12.     How do I get help with a sexual abuse protective order?
Court staff are not allowed to give legal advice. You can find information about getting help with a sexual abuse protective order here

13.     How do I file a small estate?
Court staff are not allowed to give legal advice. You can find forms for filing a small estate here.




1.     How do I get a name change?
Adult and minor name change forms are available for purchase from the Family Law Department. The forms can also be printed from this link Probate forms. Please check with the court cashier for the current filing fee for a name change case.

2.     How do I evict a tenant?
To file an eviction (FED) with the court you will need both a Complaint form and a Summons form, along with the notice of eviction that was given/served to your tenant(s). You may download these forms here

3.     How do I file a small claim?
To file a Small Claim you will need to file a Claim and Notice of Claim Form with the Civil Department. This form and Instructions are available in the Civil Department and on our website. The maximum amount you can file for is $10,000. Please Review our fee schedule for the required filing fee.

4.     How do I get a Restraining Order?
Restraining order packets can be obtained from Marion County Circuit Court Monday-Friday 8:00-5:00. To FILE: We recommend arriving at the courthouse as close to 8:00 am as possible. You must be signed in to the Family Law Department with a completed packet no later than 10:30 am to be seen by a facilitator. You will then be required to appear in person for a hearing with the judge, usually at 2:00 pm the same day. The day and time of the hearing will be set with you by the facilitator.


DUII Diversion


1.     What advantages are there to entering the DUII Diversion Program?
In summary, the DUII Diversion Program affords eligible persons the opportunity to participate in an alcohol/drug evaluation and education/rehabilitation program in lieu of being convicted of DUII. The advantages to entering the program are:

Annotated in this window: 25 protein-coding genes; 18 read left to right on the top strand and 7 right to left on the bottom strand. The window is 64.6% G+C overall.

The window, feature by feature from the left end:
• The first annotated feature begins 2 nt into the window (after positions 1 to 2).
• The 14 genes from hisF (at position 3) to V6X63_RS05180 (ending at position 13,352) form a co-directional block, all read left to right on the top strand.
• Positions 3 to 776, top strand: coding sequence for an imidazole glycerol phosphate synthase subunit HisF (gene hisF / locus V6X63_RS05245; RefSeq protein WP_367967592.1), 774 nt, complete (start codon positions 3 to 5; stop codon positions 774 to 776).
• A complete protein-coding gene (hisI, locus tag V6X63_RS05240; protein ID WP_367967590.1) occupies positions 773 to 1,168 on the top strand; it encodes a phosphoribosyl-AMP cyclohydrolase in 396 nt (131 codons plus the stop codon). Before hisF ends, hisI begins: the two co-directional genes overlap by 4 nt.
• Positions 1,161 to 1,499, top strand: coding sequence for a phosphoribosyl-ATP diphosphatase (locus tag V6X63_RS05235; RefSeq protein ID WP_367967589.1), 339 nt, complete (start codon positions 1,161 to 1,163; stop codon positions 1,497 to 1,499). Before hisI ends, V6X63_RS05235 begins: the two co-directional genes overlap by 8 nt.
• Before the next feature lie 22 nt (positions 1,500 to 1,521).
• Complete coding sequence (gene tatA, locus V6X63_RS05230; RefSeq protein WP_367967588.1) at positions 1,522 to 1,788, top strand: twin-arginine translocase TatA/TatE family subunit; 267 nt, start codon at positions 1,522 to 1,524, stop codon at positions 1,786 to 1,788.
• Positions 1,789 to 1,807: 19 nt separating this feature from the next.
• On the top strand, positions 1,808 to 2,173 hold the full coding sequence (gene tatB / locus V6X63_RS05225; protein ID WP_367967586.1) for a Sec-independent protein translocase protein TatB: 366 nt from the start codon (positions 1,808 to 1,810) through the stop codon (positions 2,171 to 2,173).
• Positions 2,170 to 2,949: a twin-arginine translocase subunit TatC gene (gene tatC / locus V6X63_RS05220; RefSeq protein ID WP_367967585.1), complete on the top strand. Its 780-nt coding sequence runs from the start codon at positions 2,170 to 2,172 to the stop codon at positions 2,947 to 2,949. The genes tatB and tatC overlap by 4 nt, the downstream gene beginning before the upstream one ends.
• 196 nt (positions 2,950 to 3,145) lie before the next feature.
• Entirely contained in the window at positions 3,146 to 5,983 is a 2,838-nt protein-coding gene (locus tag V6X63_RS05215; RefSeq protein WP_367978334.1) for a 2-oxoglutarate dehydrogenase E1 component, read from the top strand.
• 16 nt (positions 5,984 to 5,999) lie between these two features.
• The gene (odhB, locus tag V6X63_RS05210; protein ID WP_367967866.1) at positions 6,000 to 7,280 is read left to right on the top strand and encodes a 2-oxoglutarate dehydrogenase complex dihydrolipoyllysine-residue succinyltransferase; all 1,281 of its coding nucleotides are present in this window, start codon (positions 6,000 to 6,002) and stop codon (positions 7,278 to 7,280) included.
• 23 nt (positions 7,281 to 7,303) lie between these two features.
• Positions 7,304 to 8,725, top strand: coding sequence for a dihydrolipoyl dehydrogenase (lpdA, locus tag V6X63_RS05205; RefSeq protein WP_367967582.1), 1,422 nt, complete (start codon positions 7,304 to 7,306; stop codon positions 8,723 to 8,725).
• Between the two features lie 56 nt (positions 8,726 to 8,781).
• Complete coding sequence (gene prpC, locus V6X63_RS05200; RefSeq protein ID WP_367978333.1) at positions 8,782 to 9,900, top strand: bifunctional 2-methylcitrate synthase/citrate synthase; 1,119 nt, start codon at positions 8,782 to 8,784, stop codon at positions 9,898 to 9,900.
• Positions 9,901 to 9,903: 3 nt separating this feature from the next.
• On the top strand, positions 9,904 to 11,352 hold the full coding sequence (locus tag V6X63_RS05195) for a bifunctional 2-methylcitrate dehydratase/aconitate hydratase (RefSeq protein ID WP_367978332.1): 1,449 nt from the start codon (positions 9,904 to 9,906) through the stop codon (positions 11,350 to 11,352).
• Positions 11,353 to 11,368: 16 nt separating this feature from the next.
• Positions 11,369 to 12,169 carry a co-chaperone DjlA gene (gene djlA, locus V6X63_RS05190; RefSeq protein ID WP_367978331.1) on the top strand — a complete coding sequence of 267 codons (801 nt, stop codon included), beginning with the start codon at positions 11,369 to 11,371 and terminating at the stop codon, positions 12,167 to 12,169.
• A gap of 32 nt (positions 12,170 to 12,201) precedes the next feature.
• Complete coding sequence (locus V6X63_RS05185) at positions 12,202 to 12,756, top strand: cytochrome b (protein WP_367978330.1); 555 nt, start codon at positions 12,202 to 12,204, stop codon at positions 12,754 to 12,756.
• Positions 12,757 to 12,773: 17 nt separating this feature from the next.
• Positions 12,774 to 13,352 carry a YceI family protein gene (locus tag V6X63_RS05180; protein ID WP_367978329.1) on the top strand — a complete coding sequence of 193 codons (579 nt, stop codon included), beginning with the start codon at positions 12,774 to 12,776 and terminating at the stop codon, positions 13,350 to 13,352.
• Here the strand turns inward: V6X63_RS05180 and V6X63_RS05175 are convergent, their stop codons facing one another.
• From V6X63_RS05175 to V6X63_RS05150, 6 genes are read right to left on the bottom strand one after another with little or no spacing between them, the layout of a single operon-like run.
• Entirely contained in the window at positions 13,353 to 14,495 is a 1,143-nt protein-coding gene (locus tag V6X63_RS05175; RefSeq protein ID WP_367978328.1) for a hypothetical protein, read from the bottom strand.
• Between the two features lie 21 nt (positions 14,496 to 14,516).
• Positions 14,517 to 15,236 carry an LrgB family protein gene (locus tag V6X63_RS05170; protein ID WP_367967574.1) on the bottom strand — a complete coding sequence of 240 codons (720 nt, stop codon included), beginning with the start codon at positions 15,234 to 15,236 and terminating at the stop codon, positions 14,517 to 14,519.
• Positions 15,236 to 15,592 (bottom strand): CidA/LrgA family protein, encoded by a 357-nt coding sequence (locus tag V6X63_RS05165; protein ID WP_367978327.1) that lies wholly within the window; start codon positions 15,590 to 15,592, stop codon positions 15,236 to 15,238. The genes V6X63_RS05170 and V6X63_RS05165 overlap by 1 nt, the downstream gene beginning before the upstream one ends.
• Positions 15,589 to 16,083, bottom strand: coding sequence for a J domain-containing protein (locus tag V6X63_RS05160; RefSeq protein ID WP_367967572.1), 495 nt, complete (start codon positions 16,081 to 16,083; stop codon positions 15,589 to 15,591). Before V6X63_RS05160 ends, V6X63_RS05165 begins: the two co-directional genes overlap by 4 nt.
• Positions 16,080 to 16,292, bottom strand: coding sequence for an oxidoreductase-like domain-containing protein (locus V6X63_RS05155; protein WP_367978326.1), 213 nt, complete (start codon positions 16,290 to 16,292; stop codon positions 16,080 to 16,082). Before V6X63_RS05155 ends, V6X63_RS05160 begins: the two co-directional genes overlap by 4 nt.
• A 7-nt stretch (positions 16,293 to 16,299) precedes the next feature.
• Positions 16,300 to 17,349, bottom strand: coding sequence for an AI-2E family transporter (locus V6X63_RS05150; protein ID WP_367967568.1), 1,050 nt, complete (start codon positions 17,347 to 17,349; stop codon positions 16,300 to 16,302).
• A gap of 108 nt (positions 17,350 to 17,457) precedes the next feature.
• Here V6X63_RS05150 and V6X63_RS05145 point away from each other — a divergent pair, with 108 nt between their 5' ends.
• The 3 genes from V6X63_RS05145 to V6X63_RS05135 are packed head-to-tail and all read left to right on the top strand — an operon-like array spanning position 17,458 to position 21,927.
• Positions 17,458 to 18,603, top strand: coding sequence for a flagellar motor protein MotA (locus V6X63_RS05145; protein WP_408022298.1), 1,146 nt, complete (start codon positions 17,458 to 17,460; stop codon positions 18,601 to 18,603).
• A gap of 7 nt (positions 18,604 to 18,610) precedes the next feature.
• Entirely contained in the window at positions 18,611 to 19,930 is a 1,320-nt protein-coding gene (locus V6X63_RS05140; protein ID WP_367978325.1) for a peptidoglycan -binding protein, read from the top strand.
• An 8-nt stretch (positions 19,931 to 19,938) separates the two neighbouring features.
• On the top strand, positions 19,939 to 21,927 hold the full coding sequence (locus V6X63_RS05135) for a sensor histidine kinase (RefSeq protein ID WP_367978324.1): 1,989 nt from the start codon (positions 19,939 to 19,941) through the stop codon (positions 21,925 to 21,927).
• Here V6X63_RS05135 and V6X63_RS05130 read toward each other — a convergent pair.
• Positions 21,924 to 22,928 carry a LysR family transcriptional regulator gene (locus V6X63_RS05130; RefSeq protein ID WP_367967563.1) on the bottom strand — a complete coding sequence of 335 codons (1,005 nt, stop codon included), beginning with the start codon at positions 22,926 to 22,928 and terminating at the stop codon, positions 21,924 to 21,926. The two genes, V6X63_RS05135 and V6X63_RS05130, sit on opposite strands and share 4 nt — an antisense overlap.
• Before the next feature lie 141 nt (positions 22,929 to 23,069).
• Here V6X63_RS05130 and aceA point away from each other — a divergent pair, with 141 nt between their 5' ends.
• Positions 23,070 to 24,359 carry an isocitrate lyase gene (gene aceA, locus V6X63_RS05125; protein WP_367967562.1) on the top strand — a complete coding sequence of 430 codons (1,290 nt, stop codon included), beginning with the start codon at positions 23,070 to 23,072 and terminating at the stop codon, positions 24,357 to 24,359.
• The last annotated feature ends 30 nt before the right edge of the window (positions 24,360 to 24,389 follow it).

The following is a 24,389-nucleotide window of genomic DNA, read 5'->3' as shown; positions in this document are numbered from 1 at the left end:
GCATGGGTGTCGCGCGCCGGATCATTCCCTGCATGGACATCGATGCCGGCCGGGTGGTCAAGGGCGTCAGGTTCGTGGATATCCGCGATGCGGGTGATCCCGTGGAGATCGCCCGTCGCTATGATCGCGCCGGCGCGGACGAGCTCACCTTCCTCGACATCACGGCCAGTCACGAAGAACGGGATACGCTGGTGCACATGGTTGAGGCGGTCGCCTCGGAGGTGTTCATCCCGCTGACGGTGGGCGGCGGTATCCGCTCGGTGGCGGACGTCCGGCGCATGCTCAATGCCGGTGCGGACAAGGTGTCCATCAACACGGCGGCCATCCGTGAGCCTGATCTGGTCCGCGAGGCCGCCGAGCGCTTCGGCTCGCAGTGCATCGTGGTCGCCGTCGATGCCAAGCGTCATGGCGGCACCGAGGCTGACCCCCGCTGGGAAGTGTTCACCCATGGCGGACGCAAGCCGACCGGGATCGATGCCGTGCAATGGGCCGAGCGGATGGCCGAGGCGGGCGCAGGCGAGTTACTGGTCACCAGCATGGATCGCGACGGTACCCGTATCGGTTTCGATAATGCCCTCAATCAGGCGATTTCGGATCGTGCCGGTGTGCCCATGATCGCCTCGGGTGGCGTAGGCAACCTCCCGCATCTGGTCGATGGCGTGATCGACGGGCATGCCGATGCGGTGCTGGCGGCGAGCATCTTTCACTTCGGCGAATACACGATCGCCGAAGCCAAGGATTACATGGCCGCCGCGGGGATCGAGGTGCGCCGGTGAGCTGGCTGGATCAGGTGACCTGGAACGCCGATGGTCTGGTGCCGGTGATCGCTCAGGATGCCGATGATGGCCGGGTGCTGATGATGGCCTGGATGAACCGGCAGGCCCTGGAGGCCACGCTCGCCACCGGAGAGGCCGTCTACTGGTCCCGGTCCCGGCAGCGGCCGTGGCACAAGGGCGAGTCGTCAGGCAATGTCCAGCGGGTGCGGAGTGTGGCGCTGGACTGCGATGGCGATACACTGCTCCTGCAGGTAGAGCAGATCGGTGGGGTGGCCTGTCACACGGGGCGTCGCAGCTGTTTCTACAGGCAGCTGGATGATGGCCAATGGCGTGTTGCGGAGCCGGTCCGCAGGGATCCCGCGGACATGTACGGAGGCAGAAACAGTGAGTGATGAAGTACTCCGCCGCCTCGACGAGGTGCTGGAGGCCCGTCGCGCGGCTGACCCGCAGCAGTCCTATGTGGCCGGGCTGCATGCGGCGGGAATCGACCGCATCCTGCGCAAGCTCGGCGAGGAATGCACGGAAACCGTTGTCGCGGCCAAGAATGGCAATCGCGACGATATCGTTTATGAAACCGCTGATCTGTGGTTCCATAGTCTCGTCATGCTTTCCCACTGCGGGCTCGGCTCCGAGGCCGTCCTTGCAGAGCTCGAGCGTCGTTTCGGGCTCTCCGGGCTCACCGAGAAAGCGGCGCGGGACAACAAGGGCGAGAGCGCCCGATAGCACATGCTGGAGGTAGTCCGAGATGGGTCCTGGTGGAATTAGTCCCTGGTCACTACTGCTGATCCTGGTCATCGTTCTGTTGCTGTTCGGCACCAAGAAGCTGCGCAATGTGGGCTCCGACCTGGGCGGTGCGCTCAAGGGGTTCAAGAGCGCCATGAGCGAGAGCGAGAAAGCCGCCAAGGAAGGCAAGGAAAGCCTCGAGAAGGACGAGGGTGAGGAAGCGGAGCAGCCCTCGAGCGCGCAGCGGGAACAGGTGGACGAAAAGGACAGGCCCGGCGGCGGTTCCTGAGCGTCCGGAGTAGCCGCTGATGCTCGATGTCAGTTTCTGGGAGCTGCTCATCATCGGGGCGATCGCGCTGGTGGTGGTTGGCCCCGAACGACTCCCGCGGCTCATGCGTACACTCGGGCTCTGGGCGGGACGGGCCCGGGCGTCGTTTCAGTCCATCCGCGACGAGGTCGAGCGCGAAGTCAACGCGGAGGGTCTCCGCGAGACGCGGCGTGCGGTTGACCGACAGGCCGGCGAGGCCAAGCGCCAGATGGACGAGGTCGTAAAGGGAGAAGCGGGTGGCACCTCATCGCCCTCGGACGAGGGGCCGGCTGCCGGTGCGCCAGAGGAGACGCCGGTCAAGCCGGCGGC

a.     Upon completion of the Diversion Program, there is no DUII conviction entered on your driving record. b.     Court costs are considerably lower. The filing fee for participation in the DUII Diversion Program is less than a fine for conviction. c.     Your driver's license will be suspended by the Court if you are convicted of DUII. There is no suspension for participation in the DUII Diversion Program. d.     There is no requirement to serve jail time or perform community service work in the Diversion Program.

 2.     What is the DUII Diversion Program?
The DUII Diversion Program is a legal agreement with the Court that sets aside a guilty or no contest plea and enables the case to be dismissed in one year if all the terms of the Diversion Agreement are satisfied

 3.     Do I qualify for the Diversion Program?
If you have not been convicted of a DUII or have not participated in a DUII Diversion Program in the past 15 years prior to the current DUII arrest or in any similar drug or alcohol rehabilitation program in any state within the 15 years prior to this arrest, and if you have no other charge of murder, manslaughter, criminally negligent homicide, or assault resulting from the operation of a motor vehicle pending in any state on the date you file for diversion, and if this arrest did not involve an accident in which another person was injured, you may be eligible for the DUII Diversion Program.

4.     What costs are involved in the DUII Diversion Program?